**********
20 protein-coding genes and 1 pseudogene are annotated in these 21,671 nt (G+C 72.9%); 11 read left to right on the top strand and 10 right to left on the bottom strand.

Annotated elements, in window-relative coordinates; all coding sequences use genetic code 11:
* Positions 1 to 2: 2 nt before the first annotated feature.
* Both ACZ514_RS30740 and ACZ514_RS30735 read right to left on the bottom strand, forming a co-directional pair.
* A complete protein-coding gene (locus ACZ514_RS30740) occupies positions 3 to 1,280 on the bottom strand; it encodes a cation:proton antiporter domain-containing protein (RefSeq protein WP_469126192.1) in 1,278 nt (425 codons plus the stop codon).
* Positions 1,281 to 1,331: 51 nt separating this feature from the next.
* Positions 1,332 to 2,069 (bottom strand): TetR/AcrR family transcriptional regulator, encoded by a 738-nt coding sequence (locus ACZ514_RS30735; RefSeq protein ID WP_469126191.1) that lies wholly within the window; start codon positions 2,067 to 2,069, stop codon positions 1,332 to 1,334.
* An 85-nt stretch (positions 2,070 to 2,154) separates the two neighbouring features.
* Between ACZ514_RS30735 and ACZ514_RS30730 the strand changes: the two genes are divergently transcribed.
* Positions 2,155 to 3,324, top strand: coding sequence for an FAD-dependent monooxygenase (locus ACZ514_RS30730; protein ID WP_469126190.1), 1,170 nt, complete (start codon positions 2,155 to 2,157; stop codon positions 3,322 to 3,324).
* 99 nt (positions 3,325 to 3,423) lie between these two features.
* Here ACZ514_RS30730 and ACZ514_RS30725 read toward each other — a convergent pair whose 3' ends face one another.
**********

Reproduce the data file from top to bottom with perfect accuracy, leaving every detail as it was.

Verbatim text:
20 protein-coding genes and 1 pseudogene are annotated in these 21,671 nt (G+C 72.9%); 11 read left to right on the top strand and 10 right to left on the bottom strand.

Annotated elements, in window-relative coordinates; all coding sequences use genetic code 11:
* Positions 1 to 2: 2 nt before the first annotated feature.
* Both ACZ514_RS30740 and ACZ514_RS30735 read right to left on the bottom strand, forming a co-directional pair.
* A complete protein-coding gene (locus ACZ514_RS30740) occupies positions 3 to 1,280 on the bottom strand; it encodes a cation:proton antiporter domain-containing protein (RefSeq protein WP_469126192.1) in 1,278 nt (425 codons plus the stop codon).
* Positions 1,281 to 1,331: 51 nt separating this feature from the next.
* Positions 1,332 to 2,069 (bottom strand): TetR/AcrR family transcriptional regulator, encoded by a 738-nt coding sequence (locus ACZ514_RS30735; RefSeq protein ID WP_469126191.1) that lies wholly within the window; start codon positions 2,067 to 2,069, stop codon positions 1,332 to 1,334.
* An 85-nt stretch (positions 2,070 to 2,154) separates the two neighbouring features.
* Between ACZ514_RS30735 and ACZ514_RS30730 the strand changes: the two genes are divergently transcribed.
* Positions 2,155 to 3,324, top strand: coding sequence for an FAD-dependent monooxygenase (locus ACZ514_RS30730; protein ID WP_469126190.1), 1,170 nt, complete (start codon positions 2,155 to 2,157; stop codon positions 3,322 to 3,324).
* 99 nt (positions 3,325 to 3,423) lie between these two features.
* Here ACZ514_RS30730 and ACZ514_RS30725 read toward each other — a convergent pair whose 3' ends face one another.